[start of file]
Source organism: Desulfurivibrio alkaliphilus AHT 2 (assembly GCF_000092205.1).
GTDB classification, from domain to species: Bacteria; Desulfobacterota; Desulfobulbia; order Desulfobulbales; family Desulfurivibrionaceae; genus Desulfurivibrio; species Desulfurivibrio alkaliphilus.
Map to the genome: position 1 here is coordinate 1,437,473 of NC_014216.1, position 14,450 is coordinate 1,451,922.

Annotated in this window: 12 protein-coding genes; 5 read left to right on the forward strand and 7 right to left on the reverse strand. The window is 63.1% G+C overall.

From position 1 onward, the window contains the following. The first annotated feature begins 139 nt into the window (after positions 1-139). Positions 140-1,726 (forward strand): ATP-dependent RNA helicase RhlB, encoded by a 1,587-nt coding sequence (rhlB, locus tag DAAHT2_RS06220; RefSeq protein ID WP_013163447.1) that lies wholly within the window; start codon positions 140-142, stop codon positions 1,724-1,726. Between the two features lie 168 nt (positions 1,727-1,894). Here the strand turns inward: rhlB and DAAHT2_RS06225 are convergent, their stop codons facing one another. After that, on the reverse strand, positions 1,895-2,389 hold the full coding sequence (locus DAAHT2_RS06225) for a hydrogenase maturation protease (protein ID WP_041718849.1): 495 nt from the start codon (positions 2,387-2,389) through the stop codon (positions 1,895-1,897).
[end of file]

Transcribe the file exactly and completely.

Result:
Source organism: Desulfurivibrio alkaliphilus AHT 2 (assembly GCF_000092205.1).
GTDB classification, from domain to species: Bacteria; Desulfobacterota; Desulfobulbia; order Desulfobulbales; family Desulfurivibrionaceae; genus Desulfurivibrio; species Desulfurivibrio alkaliphilus.
Map to the genome: position 1 here is coordinate 1,437,473 of NC_014216.1, position 14,450 is coordinate 1,451,922.

Annotated in this window: 12 protein-coding genes; 5 read left to right on the forward strand and 7 right to left on the reverse strand. The window is 63.1% G+C overall.

From position 1 onward, the window contains the following. The first annotated feature begins 139 nt into the window (after positions 1-139). Positions 140-1,726 (forward strand): ATP-dependent RNA helicase RhlB, encoded by a 1,587-nt coding sequence (rhlB, locus tag DAAHT2_RS06220; RefSeq protein ID WP_013163447.1) that lies wholly within the window; start codon positions 140-142, stop codon positions 1,724-1,726. Between the two features lie 168 nt (positions 1,727-1,894). Here the strand turns inward: rhlB and DAAHT2_RS06225 are convergent, their stop codons facing one another. After that, on the reverse strand, positions 1,895-2,389 hold the full coding sequence (locus DAAHT2_RS06225) for a hydrogenase maturation protease (protein ID WP_041718849.1): 495 nt from the start codon (positions 2,387-2,389) through the stop codon (positions 1,895-1,897).